EM: I happened to luck into it, as I had met Scott Albert at some of the writer’s functions in Toronto – including the web version of WWTV – and had mentioned the concept to him in passing when we grabbed a coffee. I had pretty much thought it would end there, but GopherX had just brought on an associate producer, Courtney Wolfson, who took a shine to the concept. From there, we had a few meetings and went into developing and fleshing out what had basically been a logline into a full series.

TF: What about branding at the development stage. How early did you start developing a following for your projects.

EM: As early as possible. Pretty much once you have an official logo that fits and works with the series get your social media up – don’t push it yet, but make sure you have them. Around the stage where you’re shooting, put up production pictures, tell your friends, tell your mom. Tell the crew and cast’s moms. Get your facebook and twitter pages started so that once you do have your pilot up and running you have someone to tell that you have a pilot going.

Developing community is slow, so knowing your brand/marketing plan (i.e. who your audience is) from the beginning is key. Take your time, make a plan. And right before you launch any episodes launch a facebook ad that targets your exact audience. It works for pretty much any budget (including the $20 your mom lent you), and you only pay if someone likes your page.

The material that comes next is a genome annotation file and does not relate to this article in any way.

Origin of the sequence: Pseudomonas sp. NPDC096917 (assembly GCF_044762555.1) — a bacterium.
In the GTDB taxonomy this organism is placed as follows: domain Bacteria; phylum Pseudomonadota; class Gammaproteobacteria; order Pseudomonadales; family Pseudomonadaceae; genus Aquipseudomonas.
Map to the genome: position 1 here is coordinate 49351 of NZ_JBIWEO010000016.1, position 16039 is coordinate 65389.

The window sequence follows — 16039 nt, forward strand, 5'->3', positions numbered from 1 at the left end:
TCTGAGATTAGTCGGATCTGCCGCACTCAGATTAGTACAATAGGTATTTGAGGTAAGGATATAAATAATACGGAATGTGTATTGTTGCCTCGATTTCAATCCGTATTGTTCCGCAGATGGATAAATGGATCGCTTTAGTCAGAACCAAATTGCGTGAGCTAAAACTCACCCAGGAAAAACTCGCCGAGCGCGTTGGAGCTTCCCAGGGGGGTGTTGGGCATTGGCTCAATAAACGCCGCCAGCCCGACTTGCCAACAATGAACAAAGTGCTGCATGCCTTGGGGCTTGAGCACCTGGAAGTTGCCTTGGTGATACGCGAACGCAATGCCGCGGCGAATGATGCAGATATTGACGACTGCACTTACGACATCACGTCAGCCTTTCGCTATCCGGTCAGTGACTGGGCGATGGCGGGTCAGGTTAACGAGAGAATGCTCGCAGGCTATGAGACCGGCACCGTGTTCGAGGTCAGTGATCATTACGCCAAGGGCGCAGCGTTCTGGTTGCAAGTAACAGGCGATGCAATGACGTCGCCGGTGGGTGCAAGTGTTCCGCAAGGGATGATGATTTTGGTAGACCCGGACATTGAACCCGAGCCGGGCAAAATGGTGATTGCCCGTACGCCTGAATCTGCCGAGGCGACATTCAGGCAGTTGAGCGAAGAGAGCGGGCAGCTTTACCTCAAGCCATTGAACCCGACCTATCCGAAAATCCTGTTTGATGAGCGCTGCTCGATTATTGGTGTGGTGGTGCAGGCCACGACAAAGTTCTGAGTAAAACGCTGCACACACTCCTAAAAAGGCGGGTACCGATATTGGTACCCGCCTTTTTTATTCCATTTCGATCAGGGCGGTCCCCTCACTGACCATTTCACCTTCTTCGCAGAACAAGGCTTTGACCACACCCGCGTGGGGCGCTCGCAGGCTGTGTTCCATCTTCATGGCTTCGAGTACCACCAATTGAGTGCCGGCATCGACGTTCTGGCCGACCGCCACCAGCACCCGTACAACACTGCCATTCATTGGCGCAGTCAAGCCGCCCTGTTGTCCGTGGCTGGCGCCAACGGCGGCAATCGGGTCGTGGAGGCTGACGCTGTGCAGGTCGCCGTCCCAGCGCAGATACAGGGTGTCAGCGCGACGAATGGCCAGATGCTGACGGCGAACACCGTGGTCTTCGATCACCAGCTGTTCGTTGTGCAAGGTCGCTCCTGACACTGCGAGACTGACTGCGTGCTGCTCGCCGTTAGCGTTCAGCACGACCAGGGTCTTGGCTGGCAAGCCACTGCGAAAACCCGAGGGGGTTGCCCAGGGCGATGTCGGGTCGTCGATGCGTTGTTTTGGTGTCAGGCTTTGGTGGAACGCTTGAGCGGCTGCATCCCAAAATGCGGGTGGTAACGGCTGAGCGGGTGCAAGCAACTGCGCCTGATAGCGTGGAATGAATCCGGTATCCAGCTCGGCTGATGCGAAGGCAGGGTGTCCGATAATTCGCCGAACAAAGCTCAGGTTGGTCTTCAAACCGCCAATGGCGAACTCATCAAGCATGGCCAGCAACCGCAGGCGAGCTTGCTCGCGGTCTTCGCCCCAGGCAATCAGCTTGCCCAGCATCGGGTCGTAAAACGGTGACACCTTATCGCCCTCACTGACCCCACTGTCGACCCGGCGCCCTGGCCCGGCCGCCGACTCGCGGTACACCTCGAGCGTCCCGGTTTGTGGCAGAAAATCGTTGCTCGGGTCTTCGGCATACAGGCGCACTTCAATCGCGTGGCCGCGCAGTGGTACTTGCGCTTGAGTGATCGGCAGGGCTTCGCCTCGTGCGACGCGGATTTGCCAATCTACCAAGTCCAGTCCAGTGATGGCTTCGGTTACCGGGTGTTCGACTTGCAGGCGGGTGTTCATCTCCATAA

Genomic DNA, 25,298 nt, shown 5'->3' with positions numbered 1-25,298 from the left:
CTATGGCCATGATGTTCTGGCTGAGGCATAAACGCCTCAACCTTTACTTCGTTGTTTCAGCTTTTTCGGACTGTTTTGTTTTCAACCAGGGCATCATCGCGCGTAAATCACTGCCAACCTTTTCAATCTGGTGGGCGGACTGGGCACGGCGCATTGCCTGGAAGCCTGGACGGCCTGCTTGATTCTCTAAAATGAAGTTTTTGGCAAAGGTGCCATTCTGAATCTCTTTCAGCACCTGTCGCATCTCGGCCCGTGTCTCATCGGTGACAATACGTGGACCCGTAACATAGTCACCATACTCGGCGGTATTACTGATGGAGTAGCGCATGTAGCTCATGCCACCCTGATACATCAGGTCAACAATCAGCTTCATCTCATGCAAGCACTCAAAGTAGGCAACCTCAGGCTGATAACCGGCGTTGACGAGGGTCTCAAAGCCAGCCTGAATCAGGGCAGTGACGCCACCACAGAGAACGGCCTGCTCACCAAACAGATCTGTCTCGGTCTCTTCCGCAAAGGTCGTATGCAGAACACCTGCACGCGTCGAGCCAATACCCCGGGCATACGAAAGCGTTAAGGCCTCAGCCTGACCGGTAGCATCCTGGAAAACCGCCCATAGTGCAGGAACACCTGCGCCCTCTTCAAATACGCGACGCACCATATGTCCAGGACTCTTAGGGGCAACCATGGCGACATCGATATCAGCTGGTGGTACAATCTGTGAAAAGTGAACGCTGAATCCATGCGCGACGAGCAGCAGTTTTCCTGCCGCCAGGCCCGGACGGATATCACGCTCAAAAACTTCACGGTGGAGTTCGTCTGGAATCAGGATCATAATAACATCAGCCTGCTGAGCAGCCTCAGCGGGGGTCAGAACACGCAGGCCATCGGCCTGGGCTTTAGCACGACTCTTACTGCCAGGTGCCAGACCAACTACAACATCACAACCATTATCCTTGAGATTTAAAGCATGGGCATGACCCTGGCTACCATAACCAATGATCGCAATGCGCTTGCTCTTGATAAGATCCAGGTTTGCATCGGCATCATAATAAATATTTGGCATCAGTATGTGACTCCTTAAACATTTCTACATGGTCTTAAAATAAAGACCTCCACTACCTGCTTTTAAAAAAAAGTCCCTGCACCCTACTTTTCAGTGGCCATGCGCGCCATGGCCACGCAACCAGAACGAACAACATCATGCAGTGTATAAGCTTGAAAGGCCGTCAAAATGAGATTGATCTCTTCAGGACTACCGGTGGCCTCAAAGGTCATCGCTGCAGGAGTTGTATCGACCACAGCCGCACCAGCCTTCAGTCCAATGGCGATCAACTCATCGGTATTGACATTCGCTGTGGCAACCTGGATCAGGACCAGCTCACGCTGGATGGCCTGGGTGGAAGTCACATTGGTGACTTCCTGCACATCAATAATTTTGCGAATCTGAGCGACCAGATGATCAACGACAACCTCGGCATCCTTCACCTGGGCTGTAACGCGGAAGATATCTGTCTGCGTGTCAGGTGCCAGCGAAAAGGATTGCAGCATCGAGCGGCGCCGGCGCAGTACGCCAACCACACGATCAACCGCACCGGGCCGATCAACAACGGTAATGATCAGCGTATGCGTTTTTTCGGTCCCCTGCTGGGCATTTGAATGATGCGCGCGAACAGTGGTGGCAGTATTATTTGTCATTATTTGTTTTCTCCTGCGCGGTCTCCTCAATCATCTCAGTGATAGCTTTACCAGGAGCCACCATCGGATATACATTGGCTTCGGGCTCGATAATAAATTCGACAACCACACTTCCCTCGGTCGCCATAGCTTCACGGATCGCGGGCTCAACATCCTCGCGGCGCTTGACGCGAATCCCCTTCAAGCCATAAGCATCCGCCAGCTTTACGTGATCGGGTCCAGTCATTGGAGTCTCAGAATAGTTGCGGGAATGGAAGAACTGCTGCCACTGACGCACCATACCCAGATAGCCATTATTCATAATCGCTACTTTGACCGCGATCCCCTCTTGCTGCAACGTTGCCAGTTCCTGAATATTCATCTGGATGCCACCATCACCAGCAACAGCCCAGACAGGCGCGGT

TF: Tell us a bit about what it’s like being a writer / creator during production. How involved are you. etc.

EM: I happen to also be acting in the show, so I am very involved. This is fairly common in web. I’ve heard of a lot of different set ups. Most writer/creators are also producers on set, so you’re putting out fires while also directing, acting, making sure people are fed, and holding the boom if need be.

I’m also helping with craft, and am heavily involved with production meetings. I have creative control over art, wardrobe and the like with our very talented director Vivian Lin. So while things are very busy, but it is also really exciting.

TF: Any advice for an aspiring webseries creator?

EM: At the risk of getting a C&D: Just do it. Really, figure out what you need to do to get it done and go and make it. Having an EP, or a production company, that knows what they’re doing is great, but there’s so few that have strong web success, so get a team together that’s strong make sure you trust them, and make your series.

I also have a blog over at http://www.elizemorgan.com/ where I share a lot of advice on this, from other creators and the like, so feel free to drop a line over there if there’s any other questions!